2024 Pro Cycling Calendar

Happy New Year, it’s 2024, an Olympic Year and they seem to come around quickly. The Tour Down Under is just days away.

Here’s the pro cycling calendar for 2024, free to download for your diary or phone. It’s packed with all the men’s and women’s pro races. So whether you’re making plans for next season, want to visit a race, or just need book sofa time or block that “work meeting” at the same time as the final hour of the GP E3, here it is…

You can view the calendar here or the same thing is posted at inrng.com/calendar all year and you can also download it for your phone, desktop organiser etc.

The best way is to subscribe so that all updates are quietly pushed out automatically to your diary. Here is the iCal link to copy-paste into your device:


Google/Android users can click on Google Calendar link on the calendar frame above.

For more tech support about how to subscribe, see inrng.com/calendar.

What’s New?
2024 is an Olympic Games year so they’re the big additions for next year and there are some knock-on effects like the Route d’Occitanie shrinking to two days because the French police are being given as much time off before the Olympics as possible so that they can assist for the games and this means less support for this event in June; worse the Ventoux Dénivelé Challenge is cancelled for the year.

Otherwise there are some smaller additions here and there, a new 1.1 race in Belgium and so on, nothing remarkable. Arguably the biggest news is the return of the Tour Colombia 2.1, last held in 2020. The rise of women’s cycling continues, for example the often season-opening Trofeo Mallorca races for the men now get women’s versions and they’re even earlier in mid-January.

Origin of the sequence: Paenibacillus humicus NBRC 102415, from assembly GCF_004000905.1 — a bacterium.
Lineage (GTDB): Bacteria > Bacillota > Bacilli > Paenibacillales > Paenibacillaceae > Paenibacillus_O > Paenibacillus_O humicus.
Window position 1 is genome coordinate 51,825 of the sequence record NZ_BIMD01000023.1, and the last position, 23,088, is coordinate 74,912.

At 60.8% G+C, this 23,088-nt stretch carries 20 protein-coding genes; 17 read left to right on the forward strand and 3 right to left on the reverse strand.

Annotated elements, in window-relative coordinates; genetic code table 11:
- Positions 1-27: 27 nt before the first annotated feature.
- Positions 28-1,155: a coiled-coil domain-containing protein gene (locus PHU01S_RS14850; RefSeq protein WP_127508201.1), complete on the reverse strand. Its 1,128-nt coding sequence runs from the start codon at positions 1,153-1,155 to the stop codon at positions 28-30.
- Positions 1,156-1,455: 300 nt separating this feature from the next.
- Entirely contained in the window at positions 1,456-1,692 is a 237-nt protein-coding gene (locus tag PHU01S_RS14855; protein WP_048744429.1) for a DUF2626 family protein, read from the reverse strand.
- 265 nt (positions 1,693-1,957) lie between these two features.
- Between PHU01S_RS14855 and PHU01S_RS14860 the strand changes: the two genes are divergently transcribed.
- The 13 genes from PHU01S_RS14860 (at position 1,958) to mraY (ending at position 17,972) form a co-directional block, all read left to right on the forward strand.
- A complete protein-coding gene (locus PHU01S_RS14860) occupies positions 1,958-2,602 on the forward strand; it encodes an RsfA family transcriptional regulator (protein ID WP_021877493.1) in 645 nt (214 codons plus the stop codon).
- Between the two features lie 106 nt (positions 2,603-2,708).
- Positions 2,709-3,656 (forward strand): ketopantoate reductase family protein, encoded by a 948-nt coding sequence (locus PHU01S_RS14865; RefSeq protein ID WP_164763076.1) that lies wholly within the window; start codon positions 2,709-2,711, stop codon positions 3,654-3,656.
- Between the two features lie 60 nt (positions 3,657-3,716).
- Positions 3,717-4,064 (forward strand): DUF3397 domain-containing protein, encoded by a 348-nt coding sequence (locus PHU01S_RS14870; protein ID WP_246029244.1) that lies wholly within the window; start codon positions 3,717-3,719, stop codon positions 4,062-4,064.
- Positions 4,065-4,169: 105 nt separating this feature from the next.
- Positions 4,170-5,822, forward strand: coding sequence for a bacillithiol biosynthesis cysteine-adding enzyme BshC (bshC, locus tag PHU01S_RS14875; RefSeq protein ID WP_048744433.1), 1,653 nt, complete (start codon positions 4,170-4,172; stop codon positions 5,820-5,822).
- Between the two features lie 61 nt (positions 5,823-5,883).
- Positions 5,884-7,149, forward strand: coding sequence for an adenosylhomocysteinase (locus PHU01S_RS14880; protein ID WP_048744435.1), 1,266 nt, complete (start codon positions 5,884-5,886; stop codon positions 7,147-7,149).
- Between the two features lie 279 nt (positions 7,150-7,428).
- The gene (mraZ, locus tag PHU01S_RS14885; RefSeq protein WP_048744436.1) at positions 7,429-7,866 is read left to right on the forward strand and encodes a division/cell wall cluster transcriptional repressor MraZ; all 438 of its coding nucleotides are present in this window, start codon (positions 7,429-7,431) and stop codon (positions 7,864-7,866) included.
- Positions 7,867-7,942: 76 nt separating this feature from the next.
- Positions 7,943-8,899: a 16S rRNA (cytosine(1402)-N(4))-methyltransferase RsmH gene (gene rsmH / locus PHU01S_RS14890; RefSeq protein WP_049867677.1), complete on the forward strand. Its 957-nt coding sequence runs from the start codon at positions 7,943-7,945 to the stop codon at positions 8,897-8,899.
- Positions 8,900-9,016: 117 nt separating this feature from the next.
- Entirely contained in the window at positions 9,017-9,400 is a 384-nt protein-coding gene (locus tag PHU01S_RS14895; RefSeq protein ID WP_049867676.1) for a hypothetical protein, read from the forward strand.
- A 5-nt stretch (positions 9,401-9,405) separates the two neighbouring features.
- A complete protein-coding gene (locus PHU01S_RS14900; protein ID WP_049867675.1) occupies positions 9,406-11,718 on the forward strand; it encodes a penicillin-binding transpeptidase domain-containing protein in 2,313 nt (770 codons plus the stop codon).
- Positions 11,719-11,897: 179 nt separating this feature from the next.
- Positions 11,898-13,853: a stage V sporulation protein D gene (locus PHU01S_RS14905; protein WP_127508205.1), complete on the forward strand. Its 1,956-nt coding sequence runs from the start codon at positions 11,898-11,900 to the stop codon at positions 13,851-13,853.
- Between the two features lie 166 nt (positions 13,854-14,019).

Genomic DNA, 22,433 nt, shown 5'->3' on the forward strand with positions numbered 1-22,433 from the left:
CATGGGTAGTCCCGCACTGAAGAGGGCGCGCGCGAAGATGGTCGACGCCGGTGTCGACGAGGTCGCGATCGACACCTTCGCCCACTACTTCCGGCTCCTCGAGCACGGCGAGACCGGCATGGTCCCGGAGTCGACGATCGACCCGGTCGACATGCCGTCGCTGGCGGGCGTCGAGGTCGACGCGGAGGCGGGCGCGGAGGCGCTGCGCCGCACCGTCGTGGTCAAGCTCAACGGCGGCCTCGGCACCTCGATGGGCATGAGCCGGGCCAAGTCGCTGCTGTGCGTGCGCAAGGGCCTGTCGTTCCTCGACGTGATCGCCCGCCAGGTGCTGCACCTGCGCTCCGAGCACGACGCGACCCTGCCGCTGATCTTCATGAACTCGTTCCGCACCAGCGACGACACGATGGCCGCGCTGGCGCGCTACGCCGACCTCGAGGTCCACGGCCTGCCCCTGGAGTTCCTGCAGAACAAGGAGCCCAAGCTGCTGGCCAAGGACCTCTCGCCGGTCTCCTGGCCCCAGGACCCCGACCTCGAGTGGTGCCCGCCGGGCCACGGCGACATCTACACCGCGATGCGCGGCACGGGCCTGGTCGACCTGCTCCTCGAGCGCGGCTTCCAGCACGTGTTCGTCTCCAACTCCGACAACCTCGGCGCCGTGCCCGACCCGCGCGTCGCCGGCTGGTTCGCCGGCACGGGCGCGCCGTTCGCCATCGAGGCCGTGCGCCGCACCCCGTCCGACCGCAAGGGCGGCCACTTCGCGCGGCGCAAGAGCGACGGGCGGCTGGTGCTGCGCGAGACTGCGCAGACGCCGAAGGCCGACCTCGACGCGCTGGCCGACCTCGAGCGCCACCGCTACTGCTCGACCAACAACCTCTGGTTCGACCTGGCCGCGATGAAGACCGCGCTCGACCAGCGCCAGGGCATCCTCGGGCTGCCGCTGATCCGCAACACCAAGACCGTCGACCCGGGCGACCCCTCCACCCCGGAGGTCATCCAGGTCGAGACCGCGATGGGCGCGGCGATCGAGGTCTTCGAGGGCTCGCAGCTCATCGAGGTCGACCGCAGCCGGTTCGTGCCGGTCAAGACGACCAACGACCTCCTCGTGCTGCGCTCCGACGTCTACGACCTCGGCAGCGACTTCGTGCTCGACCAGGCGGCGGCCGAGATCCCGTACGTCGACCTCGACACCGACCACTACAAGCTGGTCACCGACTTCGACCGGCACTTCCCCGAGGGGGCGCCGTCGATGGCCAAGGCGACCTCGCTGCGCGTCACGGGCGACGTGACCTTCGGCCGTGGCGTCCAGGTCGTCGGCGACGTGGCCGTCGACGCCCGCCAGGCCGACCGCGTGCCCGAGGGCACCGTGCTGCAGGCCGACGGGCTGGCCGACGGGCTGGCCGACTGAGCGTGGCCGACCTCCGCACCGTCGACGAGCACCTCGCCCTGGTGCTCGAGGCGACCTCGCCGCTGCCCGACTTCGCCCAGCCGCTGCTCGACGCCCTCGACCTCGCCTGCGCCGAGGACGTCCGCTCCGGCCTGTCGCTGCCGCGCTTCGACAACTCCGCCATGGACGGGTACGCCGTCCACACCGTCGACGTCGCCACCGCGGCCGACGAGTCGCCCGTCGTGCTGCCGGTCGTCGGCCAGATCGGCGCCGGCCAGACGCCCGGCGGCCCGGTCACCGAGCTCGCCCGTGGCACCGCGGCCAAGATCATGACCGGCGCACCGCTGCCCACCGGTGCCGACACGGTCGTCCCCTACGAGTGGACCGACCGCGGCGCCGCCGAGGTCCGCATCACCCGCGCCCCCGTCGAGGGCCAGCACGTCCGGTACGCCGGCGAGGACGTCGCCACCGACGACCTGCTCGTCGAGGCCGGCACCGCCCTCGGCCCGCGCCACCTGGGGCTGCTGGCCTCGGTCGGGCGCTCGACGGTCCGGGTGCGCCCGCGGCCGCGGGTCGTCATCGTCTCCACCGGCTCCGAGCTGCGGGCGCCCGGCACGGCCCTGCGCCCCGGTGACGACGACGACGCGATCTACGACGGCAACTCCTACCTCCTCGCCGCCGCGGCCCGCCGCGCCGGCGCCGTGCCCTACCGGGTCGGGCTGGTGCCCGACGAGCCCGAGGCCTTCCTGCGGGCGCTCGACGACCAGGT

7 thoughts on “2024 Pro Cycling Calendar”

  1. Stupid Olympics. I wonder how much cachet the Olympics will have for road cycling in the future. With the reduction of the field sizes, and the very small teams, even for the top nations, will it just look like a junior kermesse? No-one has a hope of being able to control the race.

    • It’s odd but everyone says the games are too big and so adding, say, 300 athletes for both road races swells the games. Having 90 riders and some of them not likely to last long in the race means we could quickly be down to 40 riders with a long way to go and things could get wild. But I suspect it’ll be prestigious because the hard circuit means the big names will be duking it out in the streets of Paris and this time for themselves with little team support.

    • No problem – stay home and don’t watch on TV, OK? I’ll be there in-person, finding it interesting to watch pros race for nothing more than a gold medal. I always laugh at the “nobody cares about the Olympic Games” naysayers…who always have plenty to say and write about them…and probably spend plenty of time watching ’em on TV as well?

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